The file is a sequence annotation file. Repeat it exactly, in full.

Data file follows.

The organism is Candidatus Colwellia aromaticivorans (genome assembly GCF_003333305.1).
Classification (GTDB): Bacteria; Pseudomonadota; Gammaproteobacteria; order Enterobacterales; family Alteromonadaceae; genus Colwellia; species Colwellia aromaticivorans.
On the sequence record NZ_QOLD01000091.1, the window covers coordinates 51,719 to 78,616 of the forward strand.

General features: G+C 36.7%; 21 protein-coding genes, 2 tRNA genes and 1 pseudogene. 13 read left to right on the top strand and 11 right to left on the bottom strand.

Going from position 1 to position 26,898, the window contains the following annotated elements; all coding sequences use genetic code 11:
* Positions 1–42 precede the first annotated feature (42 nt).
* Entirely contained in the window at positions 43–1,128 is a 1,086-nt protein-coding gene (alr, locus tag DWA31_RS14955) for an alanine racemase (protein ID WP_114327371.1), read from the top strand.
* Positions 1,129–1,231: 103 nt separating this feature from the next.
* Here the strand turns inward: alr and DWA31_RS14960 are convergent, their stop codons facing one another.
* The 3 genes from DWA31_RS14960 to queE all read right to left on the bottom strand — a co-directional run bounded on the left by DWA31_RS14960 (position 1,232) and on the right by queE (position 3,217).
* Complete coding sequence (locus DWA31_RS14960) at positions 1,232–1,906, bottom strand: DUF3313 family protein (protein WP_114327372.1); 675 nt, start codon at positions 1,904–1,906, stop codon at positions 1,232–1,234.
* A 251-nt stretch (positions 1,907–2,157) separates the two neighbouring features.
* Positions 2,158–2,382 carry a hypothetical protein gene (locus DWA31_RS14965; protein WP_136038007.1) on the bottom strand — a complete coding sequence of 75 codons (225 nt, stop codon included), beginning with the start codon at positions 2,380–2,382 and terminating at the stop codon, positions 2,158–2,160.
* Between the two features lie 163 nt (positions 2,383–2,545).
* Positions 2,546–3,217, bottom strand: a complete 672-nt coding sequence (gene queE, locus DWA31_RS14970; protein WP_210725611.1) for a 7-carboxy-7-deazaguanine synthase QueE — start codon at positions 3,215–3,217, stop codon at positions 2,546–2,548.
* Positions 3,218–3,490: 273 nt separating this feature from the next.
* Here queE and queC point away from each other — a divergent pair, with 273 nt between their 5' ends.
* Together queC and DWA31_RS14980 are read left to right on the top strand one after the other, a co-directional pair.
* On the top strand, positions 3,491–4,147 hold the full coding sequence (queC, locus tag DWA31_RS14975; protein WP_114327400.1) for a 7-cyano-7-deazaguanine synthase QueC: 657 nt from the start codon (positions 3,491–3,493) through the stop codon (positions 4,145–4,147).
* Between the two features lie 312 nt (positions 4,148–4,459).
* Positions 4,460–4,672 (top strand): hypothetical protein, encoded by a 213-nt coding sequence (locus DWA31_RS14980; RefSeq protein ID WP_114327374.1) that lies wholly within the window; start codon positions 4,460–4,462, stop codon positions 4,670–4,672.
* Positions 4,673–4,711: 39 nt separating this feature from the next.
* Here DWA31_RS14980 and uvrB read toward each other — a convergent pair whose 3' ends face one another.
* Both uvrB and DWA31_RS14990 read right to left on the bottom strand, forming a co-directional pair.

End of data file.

The organism is Candidatus Colwellia aromaticivorans (genome assembly GCF_003333305.1).
Classification (GTDB): Bacteria; Pseudomonadota; Gammaproteobacteria; order Enterobacterales; family Alteromonadaceae; genus Colwellia; species Colwellia aromaticivorans.
On the sequence record NZ_QOLD01000091.1, the window covers coordinates 51,719 to 78,616 of the forward strand.

General features: G+C 36.7%; 21 protein-coding genes, 2 tRNA genes and 1 pseudogene. 13 read left to right on the top strand and 11 right to left on the bottom strand.

Going from position 1 to position 26,898, the window contains the following annotated elements; all coding sequences use genetic code 11:
* Positions 1–42 precede the first annotated feature (42 nt).
* Entirely contained in the window at positions 43–1,128 is a 1,086-nt protein-coding gene (alr, locus tag DWA31_RS14955) for an alanine racemase (protein ID WP_114327371.1), read from the top strand.
* Positions 1,129–1,231: 103 nt separating this feature from the next.
* Here the strand turns inward: alr and DWA31_RS14960 are convergent, their stop codons facing one another.
* The 3 genes from DWA31_RS14960 to queE all read right to left on the bottom strand — a co-directional run bounded on the left by DWA31_RS14960 (position 1,232) and on the right by queE (position 3,217).
* Complete coding sequence (locus DWA31_RS14960) at positions 1,232–1,906, bottom strand: DUF3313 family protein (protein WP_114327372.1); 675 nt, start codon at positions 1,904–1,906, stop codon at positions 1,232–1,234.
* A 251-nt stretch (positions 1,907–2,157) separates the two neighbouring features.
* Positions 2,158–2,382 carry a hypothetical protein gene (locus DWA31_RS14965; protein WP_136038007.1) on the bottom strand — a complete coding sequence of 75 codons (225 nt, stop codon included), beginning with the start codon at positions 2,380–2,382 and terminating at the stop codon, positions 2,158–2,160.
* Between the two features lie 163 nt (positions 2,383–2,545).
* Positions 2,546–3,217, bottom strand: a complete 672-nt coding sequence (gene queE, locus DWA31_RS14970; protein WP_210725611.1) for a 7-carboxy-7-deazaguanine synthase QueE — start codon at positions 3,215–3,217, stop codon at positions 2,546–2,548.
* Positions 3,218–3,490: 273 nt separating this feature from the next.
* Here queE and queC point away from each other — a divergent pair, with 273 nt between their 5' ends.
* Together queC and DWA31_RS14980 are read left to right on the top strand one after the other, a co-directional pair.
* On the top strand, positions 3,491–4,147 hold the full coding sequence (queC, locus tag DWA31_RS14975; protein WP_114327400.1) for a 7-cyano-7-deazaguanine synthase QueC: 657 nt from the start codon (positions 3,491–3,493) through the stop codon (positions 4,145–4,147).
* Between the two features lie 312 nt (positions 4,148–4,459).
* Positions 4,460–4,672 (top strand): hypothetical protein, encoded by a 213-nt coding sequence (locus DWA31_RS14980; RefSeq protein ID WP_114327374.1) that lies wholly within the window; start codon positions 4,460–4,462, stop codon positions 4,670–4,672.
* Positions 4,673–4,711: 39 nt separating this feature from the next.
* Here DWA31_RS14980 and uvrB read toward each other — a convergent pair whose 3' ends face one another.
* Both uvrB and DWA31_RS14990 read right to left on the bottom strand, forming a co-directional pair.